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It was also claimed Sheeran must have been aware of Chokri because they appeared on YouTube channel SBTV at about the same time, they shared friends, Chokri had sent messages to him on Twitter, and Sheeran had allegedly shouted his name at a performance.

Chokri told the trial he felt ‘robbed’ by the music star and was left ‘shocked’ when he first heard Shape Of You on the radio, while musicology experts gave contrasting views over whether Shape Of You has ‘significant similarities’ or is ‘distinctively different’ from Oh Why.

In a joint statement, Sheeran, McDaid and Mac said the case was ‘more than just a financial cost’, adding: There is a cost on creativity. When we are tangled up in law suits, we are not making music or playing shows.

‘There is a cost on our mental health. The stress this causes on all sides is immense. It affects so many aspects of our everyday lives and the lives of our families and friends. We are not corporations. We are not entities. We are human beings. We are songwriters. We do not want to diminish the hurt and pain anyone has suffered through this, and at the same time, we feel it is important to acknowledge that we too have had our own hurts and life struggles throughout the course of this process.’

The songwriters shared their hope that by going through the trial it ‘shows that there is a need for a safe space for all songwriters to be creative, and free to express their hearts’.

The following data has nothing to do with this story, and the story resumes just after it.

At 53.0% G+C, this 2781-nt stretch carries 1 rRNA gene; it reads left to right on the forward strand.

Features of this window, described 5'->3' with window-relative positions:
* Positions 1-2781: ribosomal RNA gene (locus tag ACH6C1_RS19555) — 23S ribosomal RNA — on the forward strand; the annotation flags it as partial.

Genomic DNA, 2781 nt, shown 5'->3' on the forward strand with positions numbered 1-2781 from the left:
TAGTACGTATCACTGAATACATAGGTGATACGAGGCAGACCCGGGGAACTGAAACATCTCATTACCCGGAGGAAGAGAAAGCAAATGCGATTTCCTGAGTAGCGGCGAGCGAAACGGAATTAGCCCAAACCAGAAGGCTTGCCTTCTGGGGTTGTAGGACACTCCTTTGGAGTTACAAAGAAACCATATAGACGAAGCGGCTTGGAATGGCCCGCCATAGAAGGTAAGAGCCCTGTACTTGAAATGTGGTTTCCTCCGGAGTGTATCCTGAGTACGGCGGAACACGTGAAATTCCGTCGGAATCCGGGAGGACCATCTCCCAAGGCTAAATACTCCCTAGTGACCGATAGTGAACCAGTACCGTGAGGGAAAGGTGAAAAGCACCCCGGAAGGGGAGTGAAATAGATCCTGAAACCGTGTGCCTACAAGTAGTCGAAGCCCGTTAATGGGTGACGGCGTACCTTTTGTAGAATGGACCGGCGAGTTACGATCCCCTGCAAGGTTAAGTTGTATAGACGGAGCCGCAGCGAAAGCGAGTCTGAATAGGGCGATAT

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The statement went on: ‘At the same time, we believe that there should be due process for legitimate and warranted copyright protection. However, that is not the same as having a culture where unwarranted claims are easily brought. This is not constructive or conducive to a culture of creativity.

‘We are grateful that Mr. Justice Zacaroli has delivered a clear and considered judgment which supports the position we have argued from the outset. ‘Shape of You’ is original. We did not copy the Defendants’ song.

‘We respect the music of those who’ve come before us and have inspired us along the way, whoever they are. We have always sought to clear or to acknowledge our influences and collaborators. It doesn’t matter how successful something appears to be, we still respect it.

‘It is so painful to hear someone publicly, and aggressively, challenge your integrity. ‘It is so painful to have to defend yourself against accusations that you have done something that you haven’t done and would never do.’

Sharing their gratitude for the message of ‘love, hope and support’ received throughout the course of the case ‘from songwriters everywhere’, they also publishers who ‘stood shoulder to shoulder with us at every step of the way’, adding: ‘We are privileged to do what we do, and we know that. We want to live in a world where we are free to do what we do, openly and honorably.’

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They concluded that ‘while this has been one of the most difficult things we have ever been through in our professional lives’, they’ll ‘continue to stand up against baseless claims, and protect our rights and the integrity of our musical creativity, so we that can continue to make music, always’.

‘Our message to songwriters everywhere is: Please support each other,’ they wrote. ‘Be kind to one another. Let’s continue to cultivate a spirit of community and creativity.’